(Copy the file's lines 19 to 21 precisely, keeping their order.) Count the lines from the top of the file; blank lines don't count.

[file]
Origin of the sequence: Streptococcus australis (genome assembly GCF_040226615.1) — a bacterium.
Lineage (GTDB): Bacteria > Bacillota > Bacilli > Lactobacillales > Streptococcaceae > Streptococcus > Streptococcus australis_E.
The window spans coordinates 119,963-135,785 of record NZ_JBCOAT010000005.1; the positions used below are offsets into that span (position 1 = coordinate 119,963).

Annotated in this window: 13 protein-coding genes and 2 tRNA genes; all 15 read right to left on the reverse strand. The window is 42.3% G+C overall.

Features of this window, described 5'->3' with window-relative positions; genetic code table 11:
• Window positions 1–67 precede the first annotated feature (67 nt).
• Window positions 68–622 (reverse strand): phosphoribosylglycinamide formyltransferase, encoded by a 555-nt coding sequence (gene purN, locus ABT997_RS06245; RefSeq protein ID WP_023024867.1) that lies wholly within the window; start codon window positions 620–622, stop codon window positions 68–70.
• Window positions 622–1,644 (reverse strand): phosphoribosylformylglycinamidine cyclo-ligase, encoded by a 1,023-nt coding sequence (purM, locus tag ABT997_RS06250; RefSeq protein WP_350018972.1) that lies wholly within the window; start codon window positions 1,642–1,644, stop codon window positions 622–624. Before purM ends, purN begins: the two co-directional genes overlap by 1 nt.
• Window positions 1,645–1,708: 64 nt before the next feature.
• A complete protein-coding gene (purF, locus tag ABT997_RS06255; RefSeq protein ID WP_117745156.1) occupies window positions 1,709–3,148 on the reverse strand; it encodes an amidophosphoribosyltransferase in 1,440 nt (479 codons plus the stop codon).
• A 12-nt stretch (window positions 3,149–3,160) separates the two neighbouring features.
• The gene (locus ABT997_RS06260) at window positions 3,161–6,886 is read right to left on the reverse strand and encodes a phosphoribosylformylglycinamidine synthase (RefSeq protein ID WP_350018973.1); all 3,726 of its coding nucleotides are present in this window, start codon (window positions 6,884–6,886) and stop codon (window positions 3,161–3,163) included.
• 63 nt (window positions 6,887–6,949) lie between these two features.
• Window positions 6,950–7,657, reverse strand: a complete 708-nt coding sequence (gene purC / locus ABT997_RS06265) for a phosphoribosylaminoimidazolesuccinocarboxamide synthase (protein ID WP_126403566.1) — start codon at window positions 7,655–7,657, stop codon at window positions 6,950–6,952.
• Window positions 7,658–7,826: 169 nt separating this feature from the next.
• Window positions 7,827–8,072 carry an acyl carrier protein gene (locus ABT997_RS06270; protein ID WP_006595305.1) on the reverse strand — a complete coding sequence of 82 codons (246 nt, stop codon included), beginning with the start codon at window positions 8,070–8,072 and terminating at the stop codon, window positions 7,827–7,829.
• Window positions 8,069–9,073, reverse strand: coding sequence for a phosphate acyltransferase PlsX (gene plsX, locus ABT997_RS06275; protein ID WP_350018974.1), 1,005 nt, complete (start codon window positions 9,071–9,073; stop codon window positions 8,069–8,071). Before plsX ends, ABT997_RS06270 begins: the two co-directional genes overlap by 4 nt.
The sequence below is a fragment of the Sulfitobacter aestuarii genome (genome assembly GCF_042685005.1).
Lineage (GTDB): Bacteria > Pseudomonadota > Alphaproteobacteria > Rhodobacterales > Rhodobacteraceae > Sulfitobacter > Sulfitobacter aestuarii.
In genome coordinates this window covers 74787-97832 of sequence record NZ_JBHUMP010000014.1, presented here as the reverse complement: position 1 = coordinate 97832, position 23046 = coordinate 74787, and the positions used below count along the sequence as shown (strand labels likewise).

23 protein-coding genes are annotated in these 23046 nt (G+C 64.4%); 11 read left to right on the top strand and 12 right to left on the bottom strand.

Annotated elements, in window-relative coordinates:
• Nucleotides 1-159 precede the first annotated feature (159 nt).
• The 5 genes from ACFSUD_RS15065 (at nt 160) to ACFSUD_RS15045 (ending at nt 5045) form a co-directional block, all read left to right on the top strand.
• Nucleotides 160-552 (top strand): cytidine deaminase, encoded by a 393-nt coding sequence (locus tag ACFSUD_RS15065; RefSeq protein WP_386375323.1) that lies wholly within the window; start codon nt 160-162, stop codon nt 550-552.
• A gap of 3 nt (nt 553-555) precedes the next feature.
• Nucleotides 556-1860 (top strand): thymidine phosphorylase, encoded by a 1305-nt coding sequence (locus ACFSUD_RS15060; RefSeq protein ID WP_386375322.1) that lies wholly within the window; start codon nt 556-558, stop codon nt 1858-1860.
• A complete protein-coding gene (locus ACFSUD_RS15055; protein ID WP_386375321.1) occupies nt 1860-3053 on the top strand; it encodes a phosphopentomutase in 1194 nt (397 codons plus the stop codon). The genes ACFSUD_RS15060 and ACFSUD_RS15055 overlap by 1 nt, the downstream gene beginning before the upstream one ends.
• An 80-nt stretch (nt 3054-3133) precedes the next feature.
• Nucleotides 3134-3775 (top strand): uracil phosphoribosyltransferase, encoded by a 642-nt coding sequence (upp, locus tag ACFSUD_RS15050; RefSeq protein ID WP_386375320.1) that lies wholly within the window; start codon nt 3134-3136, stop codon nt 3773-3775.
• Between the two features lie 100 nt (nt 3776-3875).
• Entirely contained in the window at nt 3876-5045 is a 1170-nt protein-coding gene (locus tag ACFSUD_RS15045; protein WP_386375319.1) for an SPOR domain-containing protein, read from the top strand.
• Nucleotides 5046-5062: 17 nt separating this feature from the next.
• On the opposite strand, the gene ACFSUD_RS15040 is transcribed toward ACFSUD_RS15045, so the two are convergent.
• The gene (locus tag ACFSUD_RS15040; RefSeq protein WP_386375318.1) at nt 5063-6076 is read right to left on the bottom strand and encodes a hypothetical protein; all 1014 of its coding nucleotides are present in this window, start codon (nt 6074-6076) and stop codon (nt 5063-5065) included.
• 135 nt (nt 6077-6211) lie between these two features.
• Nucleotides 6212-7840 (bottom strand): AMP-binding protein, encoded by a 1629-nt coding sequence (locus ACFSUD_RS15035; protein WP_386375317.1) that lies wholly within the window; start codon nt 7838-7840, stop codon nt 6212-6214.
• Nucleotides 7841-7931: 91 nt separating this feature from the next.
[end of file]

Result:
Lineage (GTDB): Bacteria > Pseudomonadota > Alphaproteobacteria > Rhodobacterales > Rhodobacteraceae > Sulfitobacter > Sulfitobacter aestuarii.
In genome coordinates this window covers 74787-97832 of sequence record NZ_JBHUMP010000014.1, presented here as the reverse complement: position 1 = coordinate 97832, position 23046 = coordinate 74787, and the positions used below count along the sequence as shown (strand labels likewise).

23 protein-coding genes are annotated in these 23046 nt (G+C 64.4%); 11 read left to right on the top strand and 12 right to left on the bottom strand.